TJ principles can be understood as producing both better bottles as well as producing more judicious wine.

Let’s keep running with the bottle/wine metaphor for a bit. Last Christmas, I was introduced to Sparkling Shiraz. I’m not a fan. And I think that this is a little like TJ’s critics fear of TJ manufacturing ‘amateur psychiatrists’. Sure, while bubbles are great in certain circumstances – lemonade, tonic water, baths – they have no place in Shiraz.

I believe that this is how TJ critics feel about judges’ adoption of mental health approaches in the courtroom. Psychiatry is valuable and important, but not an appropriate tool to be employed by judges, who have a very different level of authority to your average psychiatrist.

But while my fear of the unconventional when it comes to Sparkling Shiraz is entirely subjective and causes virtually no harm to anyone (okay, apart from my Sparkling Shiraz-loving relatives), TJ critic’s fear of the unconventional therapeutic function of judges can be assessed objectively and perpetuates problems with our justice system that cause real harm to the mental wellbeing of those who interact with it.

What does a therapeutic approach require of judges?

An important starting point in understanding how a judge acting therapeutically differs from conventional judging roles, is to clearly state that therapeutic jurisprudence does not displace a judge’s conventional functions. A judge still has the same responsibilities to the law and should view these responsibilities as paramount.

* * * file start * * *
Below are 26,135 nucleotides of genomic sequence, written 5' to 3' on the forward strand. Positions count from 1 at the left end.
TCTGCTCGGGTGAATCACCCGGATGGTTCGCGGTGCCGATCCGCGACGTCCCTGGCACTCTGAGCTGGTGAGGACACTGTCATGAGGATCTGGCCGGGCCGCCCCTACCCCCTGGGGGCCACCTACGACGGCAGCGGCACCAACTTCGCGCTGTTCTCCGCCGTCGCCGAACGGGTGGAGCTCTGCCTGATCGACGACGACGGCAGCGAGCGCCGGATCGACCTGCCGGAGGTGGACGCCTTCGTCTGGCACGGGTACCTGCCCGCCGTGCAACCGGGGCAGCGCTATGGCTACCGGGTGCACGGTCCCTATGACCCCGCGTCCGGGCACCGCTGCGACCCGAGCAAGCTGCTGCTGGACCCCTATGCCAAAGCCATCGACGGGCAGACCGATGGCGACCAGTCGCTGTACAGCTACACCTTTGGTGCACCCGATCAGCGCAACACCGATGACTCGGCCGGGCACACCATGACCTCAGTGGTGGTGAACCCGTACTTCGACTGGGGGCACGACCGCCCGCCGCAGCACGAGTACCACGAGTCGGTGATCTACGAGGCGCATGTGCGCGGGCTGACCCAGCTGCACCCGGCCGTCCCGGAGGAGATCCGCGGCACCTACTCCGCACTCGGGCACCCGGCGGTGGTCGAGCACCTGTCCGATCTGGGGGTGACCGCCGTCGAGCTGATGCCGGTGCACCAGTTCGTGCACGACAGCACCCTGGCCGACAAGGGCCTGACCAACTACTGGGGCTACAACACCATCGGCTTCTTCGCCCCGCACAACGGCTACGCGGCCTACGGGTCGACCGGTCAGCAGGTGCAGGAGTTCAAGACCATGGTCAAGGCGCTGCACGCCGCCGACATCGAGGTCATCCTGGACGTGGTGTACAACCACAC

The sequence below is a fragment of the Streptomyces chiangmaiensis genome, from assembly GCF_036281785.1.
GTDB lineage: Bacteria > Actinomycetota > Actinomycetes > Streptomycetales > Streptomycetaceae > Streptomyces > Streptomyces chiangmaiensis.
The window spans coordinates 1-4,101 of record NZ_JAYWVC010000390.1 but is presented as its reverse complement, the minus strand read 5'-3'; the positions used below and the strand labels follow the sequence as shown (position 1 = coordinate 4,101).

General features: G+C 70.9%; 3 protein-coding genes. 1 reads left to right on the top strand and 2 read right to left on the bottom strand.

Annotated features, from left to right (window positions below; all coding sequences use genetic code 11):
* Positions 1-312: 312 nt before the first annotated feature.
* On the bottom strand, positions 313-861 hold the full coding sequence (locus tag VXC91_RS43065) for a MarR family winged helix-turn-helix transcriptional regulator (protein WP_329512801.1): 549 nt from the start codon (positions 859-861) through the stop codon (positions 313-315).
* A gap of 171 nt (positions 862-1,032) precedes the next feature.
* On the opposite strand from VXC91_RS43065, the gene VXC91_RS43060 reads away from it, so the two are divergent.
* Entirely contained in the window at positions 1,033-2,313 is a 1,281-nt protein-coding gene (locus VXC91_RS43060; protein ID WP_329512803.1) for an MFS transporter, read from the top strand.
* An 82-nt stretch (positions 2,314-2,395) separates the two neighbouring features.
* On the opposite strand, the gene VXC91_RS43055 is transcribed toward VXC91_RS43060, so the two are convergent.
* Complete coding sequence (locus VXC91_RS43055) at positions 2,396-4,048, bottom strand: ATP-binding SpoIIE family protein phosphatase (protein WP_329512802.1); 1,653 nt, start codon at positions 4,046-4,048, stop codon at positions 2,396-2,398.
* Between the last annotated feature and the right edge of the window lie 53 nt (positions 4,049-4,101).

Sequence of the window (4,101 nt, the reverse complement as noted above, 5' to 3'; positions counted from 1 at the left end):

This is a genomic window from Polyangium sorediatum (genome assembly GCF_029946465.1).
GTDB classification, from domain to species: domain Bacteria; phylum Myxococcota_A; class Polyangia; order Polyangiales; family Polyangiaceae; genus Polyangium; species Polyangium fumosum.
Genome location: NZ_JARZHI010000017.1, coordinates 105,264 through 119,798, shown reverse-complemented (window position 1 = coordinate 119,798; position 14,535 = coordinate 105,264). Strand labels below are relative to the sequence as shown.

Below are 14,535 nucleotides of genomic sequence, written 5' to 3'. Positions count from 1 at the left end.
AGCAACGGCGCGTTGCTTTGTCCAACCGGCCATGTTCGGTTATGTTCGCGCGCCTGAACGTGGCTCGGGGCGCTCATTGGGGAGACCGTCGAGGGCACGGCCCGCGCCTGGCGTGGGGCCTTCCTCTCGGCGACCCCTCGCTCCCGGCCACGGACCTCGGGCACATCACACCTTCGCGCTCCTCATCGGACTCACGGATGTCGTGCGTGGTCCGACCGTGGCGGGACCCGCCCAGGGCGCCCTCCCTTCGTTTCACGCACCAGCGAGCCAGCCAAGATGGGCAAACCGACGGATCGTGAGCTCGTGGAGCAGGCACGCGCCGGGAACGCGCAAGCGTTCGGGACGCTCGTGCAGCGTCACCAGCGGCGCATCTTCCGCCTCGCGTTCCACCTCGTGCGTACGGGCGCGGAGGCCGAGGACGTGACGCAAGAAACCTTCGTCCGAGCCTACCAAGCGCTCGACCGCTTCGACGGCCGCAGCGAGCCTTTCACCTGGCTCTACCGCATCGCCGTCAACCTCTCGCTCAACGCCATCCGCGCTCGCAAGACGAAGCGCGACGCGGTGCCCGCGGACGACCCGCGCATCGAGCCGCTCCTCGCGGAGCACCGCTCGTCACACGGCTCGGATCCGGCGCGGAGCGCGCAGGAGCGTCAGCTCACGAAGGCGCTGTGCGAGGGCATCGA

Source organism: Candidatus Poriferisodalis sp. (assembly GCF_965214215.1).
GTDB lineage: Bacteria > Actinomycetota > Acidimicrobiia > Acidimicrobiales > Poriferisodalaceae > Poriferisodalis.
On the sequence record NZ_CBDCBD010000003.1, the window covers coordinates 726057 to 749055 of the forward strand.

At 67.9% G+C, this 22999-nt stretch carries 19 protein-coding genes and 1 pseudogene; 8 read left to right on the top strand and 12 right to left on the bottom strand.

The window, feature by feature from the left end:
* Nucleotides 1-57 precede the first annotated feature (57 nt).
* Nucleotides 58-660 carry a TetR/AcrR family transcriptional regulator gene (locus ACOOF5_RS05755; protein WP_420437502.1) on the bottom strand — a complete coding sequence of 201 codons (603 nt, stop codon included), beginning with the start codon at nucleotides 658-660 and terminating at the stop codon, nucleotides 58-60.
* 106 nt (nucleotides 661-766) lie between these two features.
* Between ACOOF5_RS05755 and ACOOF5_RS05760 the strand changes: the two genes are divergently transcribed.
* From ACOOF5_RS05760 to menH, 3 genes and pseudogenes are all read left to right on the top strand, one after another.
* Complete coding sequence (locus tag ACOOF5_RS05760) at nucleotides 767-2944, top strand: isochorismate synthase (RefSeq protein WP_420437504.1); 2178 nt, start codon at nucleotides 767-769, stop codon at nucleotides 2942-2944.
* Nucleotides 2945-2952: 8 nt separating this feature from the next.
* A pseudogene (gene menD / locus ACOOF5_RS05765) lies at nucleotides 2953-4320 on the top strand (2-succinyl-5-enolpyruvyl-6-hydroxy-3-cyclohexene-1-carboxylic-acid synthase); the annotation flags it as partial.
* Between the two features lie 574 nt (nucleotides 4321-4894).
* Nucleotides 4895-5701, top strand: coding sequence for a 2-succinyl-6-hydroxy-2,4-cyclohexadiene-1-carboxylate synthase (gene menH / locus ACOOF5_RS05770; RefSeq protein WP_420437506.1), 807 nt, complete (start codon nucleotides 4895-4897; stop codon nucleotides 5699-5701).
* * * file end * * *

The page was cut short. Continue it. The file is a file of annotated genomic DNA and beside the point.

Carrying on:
As well as these conventional functions, a judge acting therapeutically will consider how they can promote rehabilitation, be sensitive to the wellbeing of victims and reduce the likelihood of future offending.

Judges employing TJ approaches will consider their role in promoting behavioural change for offenders so that offenders take responsibility for their own actions.

This serves the goal of breaking the cycle of reoffending and decreases demand for court processes.

Sentencing law in the Australian State of Victoria empowers judges by allowing for judicial supervision, meaning that judges can build relationships with offenders, generating greater trust in the legal process and leading to ownership and acceptance of sentencing outcomes.

A judge’s role will also extend beyond rehabilitation by focusing on the wellbeing of victims, ensuring that that harm caused to victims by a particular offence are emphasised and understood by offenders. This ensures that victims have a voice in the courtroom and assists offenders to develop empathy for victims and take responsibility for their actions.

These therapeutic approaches, which involve judges taking an active role in promoting behavioural change, do not require that judges are qualified psychiatrists or therapists. They do however require that judges have an understanding of the fields relevant to a particular issue – for example addiction for drug-related offences.